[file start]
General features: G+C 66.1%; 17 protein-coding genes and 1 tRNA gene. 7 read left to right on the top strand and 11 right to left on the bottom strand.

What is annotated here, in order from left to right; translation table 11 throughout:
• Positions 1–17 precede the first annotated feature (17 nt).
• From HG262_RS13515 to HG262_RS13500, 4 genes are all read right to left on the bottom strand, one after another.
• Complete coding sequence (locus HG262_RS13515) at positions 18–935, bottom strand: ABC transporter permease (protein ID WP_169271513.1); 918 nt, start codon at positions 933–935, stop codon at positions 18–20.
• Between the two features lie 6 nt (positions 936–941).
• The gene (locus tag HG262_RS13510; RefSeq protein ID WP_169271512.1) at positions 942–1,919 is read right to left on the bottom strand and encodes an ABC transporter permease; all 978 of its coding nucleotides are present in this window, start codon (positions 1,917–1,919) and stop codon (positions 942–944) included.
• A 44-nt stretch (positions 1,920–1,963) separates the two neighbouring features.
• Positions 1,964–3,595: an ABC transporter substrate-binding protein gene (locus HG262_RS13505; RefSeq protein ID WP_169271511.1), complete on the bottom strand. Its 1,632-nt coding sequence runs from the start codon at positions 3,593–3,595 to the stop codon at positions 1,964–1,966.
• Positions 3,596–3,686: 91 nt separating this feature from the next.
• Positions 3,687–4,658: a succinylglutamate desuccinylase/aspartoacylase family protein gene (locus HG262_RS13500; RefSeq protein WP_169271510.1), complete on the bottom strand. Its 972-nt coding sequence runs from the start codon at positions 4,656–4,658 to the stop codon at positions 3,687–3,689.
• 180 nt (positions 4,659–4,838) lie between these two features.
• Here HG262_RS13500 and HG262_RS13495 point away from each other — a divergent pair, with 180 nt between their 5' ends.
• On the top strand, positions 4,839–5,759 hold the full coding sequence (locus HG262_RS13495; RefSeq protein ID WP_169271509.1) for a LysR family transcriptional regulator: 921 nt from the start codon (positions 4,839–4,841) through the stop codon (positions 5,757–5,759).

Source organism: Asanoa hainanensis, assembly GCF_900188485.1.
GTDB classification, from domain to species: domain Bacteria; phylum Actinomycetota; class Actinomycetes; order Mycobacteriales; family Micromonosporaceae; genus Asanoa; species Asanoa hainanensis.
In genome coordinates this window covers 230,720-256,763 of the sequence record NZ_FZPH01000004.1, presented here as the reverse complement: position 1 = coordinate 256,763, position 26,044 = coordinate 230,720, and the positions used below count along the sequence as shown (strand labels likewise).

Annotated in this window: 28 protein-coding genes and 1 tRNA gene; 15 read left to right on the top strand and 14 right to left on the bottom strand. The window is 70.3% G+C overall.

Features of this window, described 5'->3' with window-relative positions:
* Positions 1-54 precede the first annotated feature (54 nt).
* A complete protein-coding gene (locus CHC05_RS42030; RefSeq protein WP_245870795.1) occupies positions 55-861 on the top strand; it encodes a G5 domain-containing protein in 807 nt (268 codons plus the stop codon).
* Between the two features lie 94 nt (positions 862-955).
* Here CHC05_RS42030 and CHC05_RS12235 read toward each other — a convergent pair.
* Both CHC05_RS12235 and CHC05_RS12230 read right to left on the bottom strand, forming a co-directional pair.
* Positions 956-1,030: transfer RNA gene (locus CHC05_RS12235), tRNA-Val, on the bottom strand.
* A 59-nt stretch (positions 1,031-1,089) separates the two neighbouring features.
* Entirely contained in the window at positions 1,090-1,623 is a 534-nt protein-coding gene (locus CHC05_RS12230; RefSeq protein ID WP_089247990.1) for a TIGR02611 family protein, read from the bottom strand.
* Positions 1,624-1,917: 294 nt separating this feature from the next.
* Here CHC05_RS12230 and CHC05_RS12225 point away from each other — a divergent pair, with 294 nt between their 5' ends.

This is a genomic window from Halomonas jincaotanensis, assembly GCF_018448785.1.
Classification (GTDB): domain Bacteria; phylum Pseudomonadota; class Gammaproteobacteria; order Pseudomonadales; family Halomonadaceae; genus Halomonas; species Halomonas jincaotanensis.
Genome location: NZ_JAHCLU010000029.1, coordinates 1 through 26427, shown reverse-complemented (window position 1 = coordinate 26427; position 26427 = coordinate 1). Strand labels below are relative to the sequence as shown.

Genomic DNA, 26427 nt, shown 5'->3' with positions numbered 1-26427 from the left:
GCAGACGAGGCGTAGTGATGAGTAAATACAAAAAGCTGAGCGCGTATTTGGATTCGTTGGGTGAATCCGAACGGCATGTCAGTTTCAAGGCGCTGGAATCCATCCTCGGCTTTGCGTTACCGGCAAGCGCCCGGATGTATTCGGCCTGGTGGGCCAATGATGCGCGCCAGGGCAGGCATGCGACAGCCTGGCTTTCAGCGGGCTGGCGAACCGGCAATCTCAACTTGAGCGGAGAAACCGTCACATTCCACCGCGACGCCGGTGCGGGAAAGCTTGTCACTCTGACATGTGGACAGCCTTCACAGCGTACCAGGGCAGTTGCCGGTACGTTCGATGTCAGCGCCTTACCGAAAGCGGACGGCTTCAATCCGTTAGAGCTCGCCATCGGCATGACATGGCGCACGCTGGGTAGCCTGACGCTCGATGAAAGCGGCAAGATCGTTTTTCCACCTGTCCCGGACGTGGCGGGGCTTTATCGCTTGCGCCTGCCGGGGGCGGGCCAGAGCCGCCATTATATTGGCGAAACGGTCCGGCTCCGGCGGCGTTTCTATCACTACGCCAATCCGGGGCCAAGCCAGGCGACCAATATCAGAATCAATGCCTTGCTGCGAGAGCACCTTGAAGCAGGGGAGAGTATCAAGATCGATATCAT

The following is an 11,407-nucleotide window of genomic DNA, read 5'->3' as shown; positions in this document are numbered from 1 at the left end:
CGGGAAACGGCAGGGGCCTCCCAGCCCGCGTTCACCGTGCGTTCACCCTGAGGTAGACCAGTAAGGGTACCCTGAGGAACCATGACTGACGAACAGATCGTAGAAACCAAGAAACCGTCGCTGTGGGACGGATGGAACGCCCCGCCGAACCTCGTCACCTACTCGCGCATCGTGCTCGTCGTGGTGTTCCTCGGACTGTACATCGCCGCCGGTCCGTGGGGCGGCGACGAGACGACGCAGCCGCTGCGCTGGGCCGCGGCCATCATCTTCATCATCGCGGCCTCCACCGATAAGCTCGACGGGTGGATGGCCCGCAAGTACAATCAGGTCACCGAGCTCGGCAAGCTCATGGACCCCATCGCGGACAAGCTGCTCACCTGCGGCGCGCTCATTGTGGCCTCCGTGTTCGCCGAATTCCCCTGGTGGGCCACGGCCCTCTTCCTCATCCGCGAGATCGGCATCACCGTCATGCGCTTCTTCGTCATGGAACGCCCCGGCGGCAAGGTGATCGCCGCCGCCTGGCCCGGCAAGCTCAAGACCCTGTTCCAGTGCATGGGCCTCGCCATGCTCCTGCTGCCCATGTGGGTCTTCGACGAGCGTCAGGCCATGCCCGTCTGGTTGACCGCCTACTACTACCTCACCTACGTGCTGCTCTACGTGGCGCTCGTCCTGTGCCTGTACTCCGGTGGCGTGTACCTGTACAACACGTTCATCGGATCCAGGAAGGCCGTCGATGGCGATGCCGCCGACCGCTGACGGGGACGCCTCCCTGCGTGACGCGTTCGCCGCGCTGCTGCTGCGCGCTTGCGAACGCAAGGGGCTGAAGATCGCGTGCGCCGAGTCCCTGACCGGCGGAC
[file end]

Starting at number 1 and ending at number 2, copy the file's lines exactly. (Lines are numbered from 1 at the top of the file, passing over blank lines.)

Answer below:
General features: G+C 66.1%; 17 protein-coding genes and 1 tRNA gene. 7 read left to right on the top strand and 11 right to left on the bottom strand.

What is annotated here, in order from left to right; translation table 11 throughout: